With children’s technology continuously evolving from flip phones to iPads or stuffed animals to four-dimensional virtual playrooms, Dayton Children’s is dedicated to staying up to date on the newest tools for patients and their families.
The child life department has recently acquired two new pieces of equipment to ensure top-notch care for their patients. Apple’s iPad is used to help visually explain medical procedures to children and families as well as offer entertainment to ease presurgery nerves. The Sensory Rover Distraction Unit diverts your child's attention from medical worries to a hands-on light show that makes hospital rooms feel more like amusement parks.
Both of these additions to our current technologies are meant to calm both you and your child's medical fears. You may feel especially worried because medical terminology can be overwhelming, and feel uncertain on what your child will go through in surgery. With the iPad, child life specialists are able to step-by-step virtually guide you and your child through the medical process.
“The iPad is great because not only can it be used for distraction but is very helpful in educating parents and patients about what will happen during the procedure.” says Kristy Rowe, child’s life specialist at Dayton Children’s. “I will verbally explain the procedure but sometimes what the parents and patients need is a visual so I use an app on the iPad that has a picture of the specific body parts. This app allows me to show them what the organs look like and then has the capability for me to draw on the screen to show them the process of how things normally look during a procedure.”
But the iPad does more than just inform. With just one small gadget, kids are able to play games, watch TV shows or movies, listen to music and read books. Additionally, teenage patients benefit too by being able to check their social media sites to stay in touch with friends or play games, including the well-known Angry Birds, while at Dayton Children’s. These applications make our pediatric patients more nervous about passing onto the next level of a game than an upcoming surgery.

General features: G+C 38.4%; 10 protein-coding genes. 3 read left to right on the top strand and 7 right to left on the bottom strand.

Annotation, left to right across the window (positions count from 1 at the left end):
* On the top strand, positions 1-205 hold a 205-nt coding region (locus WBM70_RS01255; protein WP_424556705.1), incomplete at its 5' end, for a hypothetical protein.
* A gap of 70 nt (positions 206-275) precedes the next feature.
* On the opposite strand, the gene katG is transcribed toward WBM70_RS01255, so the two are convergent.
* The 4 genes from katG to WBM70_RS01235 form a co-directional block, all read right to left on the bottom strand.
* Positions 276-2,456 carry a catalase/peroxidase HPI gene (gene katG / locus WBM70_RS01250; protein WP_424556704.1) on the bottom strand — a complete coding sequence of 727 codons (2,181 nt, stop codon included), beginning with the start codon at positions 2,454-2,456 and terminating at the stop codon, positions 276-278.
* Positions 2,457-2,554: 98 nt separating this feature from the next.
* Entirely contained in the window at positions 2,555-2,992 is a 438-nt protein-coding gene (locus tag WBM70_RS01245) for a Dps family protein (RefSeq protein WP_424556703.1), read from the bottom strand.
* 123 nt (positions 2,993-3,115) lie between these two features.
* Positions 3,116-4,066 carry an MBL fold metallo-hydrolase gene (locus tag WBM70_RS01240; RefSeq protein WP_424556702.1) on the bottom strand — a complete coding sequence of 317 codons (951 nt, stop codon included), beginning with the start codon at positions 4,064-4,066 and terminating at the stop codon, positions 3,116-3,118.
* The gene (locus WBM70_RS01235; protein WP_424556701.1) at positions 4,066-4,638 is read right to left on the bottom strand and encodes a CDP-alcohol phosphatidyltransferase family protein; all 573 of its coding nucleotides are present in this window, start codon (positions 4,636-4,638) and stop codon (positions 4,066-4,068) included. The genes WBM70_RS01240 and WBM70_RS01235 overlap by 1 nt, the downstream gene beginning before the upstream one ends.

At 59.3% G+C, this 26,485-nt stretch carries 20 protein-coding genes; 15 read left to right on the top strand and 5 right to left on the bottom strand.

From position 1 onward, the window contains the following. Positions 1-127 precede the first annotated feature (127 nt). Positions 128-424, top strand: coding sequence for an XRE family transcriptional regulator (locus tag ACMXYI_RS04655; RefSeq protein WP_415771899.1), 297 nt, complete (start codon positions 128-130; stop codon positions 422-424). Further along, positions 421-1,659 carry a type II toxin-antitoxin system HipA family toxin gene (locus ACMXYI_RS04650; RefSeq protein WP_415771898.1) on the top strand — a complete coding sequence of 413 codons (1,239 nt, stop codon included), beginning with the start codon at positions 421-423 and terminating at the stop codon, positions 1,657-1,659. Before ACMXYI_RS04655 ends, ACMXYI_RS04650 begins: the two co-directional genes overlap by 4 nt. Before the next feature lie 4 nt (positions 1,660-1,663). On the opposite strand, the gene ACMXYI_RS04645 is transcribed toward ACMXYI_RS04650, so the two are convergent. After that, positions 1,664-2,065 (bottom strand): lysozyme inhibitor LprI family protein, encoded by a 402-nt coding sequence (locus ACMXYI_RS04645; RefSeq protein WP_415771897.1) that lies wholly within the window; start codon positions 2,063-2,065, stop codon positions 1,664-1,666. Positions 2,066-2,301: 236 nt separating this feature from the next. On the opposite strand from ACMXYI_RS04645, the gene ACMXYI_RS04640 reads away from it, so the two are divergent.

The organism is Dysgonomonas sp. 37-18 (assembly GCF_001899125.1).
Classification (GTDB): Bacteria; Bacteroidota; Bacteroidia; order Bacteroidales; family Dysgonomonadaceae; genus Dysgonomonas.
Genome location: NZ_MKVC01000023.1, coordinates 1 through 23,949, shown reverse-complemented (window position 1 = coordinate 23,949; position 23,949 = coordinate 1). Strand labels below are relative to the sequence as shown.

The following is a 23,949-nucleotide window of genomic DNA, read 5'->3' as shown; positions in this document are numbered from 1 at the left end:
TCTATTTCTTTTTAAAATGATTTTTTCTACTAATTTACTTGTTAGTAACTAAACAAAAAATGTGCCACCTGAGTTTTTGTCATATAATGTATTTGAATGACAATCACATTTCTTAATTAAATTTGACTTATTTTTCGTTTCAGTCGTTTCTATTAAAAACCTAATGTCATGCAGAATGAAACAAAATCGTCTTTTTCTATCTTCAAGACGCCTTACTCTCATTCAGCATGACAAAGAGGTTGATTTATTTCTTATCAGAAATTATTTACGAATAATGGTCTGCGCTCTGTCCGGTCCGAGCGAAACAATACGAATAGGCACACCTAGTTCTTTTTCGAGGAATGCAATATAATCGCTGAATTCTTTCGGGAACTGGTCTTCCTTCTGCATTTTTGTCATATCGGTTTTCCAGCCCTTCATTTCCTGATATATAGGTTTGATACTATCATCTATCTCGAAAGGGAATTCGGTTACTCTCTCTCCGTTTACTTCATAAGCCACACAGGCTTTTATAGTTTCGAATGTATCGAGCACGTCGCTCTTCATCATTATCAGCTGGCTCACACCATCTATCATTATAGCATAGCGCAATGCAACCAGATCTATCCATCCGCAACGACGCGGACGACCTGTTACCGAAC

“The iPad is very useful in this situation because the patient is engaged in an activity with the iPad which draws their attention and focus away from the staff setting up for the procedure,” says Rowe. “Also, it’s so much easier than carrying around a tool box full of charts, pictures, CDs or books.”
While the iPad offers a variety pack of traditional movie, television and video game entertainment, the Sensory Rover Distraction Unit takes kids from the hospital bed to a virtual funhouse unlike anything they’ve seen before. It has a bubble tube with plastic fish that swim up and down, long fiber optic strands that are flexible and change colors, mirrors to reflect the light and colors, a projector that projects a circular lava lamp type image onto the wall or ceiling and a stereo to play music.
The Sensory Rover Distraction Unit helps take your child's mind off of any medical issues and turn awestruck by playing with all of the lights. When 4-year-old Emily Green had to get a VCUG x-ray, she was calmed by watching and playing with the lights.
“She enjoyed the lights,” says mother Jessica Charles. “It was very helpful and made her feel more comfortable.”
The child life team takes pride in their use of these new, cutting-edge technologies. They’re able to use these machines to adapt to the cognitive level of each individual child to make sure that each patient at Dayton Children’s gets the best care—and has the most fun—as possible.
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